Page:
Data sgp is an interactive graphic that allows you to view growth data for individual students, grade levels, schools and districts. It is a valuable tool to assist educators in their SLOs and continuous improvement efforts. Individual student growth data can also be shared with parents to enhance their understanding of their child’s progress.

The purpose of data sgp is to provide users with a convenient and accessible way to visualize student growth data using a dynamic, zoomable interface. Users can select any of the available data sets by clicking on them or by navigating through the tree menu in the left hand corner. A popup window will then display the data set selected. This window will contain all of the information about the data set including its name, type, data format, and a sample graph for visualization purposes.

A unique feature of this data sgp is the ability to establish multi-year achievement targets/goals for students based on official state achievement standards. Specifically, the data sgp allows a user to specify what level of growth, in terms of a percentageile ranking, is required for each student to reach their achievement target. This is accomplished by linking a student’s current performance to their own prior achievement standard using a set of growth percentiles.

While the graphical display of data sgp is a useful tool to help identify areas of student success, the analysis and interpretation of individual growth percentiles remains essential for educators. Recent research has shown that the error-prone nature of standardized test scores creates considerable noise in estimated SGPs, making them noisy measures of latent achievement traits (Lockwood & Castellano, 2015).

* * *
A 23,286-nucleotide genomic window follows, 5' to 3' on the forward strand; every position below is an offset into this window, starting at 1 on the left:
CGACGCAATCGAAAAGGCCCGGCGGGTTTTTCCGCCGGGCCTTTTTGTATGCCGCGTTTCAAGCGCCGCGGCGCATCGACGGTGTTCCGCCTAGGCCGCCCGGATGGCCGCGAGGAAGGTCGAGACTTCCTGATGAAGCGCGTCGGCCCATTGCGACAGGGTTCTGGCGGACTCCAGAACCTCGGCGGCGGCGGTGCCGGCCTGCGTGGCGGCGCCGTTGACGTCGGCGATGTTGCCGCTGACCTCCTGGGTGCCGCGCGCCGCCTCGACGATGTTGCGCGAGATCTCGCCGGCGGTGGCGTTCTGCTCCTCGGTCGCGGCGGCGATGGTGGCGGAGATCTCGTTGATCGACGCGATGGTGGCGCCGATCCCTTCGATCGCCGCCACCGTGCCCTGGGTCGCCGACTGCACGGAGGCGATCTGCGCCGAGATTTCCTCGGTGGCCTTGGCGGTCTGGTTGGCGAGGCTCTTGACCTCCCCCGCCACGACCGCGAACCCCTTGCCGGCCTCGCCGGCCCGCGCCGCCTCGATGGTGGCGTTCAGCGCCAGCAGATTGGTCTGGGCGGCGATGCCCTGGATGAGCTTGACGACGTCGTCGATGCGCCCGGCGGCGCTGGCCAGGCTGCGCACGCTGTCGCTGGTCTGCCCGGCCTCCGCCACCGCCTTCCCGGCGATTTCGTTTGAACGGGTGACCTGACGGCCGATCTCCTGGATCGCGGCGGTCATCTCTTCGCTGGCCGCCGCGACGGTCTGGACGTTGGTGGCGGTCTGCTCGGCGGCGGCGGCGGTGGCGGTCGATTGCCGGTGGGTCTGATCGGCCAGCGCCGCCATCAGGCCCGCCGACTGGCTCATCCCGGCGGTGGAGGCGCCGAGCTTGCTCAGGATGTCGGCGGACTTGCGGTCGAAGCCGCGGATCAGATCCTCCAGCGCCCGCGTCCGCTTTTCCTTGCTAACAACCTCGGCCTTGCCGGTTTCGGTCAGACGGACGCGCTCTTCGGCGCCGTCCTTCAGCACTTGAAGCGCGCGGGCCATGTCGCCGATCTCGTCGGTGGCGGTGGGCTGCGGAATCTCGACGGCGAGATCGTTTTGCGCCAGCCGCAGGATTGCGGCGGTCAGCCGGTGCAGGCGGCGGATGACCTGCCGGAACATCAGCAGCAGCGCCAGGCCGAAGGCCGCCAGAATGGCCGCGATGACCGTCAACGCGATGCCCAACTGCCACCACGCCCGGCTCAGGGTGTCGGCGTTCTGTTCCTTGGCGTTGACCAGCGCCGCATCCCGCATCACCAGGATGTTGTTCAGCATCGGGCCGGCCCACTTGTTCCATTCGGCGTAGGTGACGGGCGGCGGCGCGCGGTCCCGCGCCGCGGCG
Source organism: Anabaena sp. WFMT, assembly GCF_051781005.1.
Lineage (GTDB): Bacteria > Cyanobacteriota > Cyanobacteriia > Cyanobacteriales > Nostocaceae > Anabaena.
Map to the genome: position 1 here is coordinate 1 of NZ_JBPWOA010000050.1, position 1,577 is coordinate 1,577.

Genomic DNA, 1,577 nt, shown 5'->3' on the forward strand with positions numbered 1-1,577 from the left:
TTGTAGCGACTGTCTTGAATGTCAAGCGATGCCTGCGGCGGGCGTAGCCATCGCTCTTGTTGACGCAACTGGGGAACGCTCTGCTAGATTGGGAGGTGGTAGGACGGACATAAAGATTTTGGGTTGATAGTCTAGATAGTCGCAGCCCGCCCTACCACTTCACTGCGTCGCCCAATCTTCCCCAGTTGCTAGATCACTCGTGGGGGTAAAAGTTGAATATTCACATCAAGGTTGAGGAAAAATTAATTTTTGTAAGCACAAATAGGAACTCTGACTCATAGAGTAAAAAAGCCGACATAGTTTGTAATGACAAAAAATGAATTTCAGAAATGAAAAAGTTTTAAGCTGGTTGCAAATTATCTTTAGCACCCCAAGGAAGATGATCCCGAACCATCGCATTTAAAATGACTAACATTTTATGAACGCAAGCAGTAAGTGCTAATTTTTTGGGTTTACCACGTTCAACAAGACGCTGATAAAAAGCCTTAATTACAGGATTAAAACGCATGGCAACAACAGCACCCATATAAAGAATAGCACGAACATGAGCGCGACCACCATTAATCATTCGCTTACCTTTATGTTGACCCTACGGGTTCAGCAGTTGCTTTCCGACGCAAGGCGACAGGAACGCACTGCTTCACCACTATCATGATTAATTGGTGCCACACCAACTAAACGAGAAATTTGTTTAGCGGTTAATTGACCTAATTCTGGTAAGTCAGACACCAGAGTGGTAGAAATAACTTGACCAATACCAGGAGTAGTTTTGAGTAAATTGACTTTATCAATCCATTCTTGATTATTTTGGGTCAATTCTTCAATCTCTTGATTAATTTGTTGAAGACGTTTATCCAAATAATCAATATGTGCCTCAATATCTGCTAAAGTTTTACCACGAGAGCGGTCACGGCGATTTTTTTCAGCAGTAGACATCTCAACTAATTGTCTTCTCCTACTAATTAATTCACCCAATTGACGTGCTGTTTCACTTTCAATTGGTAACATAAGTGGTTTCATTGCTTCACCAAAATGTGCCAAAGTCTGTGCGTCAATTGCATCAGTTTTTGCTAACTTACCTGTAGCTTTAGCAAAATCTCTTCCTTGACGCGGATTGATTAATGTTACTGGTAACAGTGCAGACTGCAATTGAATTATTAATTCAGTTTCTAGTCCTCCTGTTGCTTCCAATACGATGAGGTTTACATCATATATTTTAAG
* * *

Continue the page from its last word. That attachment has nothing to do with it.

As such, it is critical to understand the underlying assumptions and limitations of the growth percentile calculations used in data sgp. This article explains the assumptions of these calculations as well as provides an example that illustrates some of the most common errors and pitfalls that can be encountered when using growth percentiles.

Since the development of the SGP methodology in 2008, median SGPs have been the primary summary statistic used for analyzing student growth data. However, the Department has made a decision to move away from medians and toward means as the preferred summary statistic. This article outlines the rationale behind this change.

The data sgp package includes a WIDE format exemplar data set, sgpData, and a LONG format exemplar data set, sgpData_LONG. Using data in the wide or long formats with SGP is, in general, straight forward. The SGP vignette provides more comprehensive documentation on how to use these exemplar data sets for SGP analyses.

The first column in sgpData, ID, provides the unique student identifier for each year of student assessment data. The following 5 columns, SS_2013, SS_2014, SS_2015, and SS_2016, provide the student assessment scale scores for each of these years. In some cases students do not have five years of test data so their growth percentiles are missing (NA). This is indicated by an NA in the column.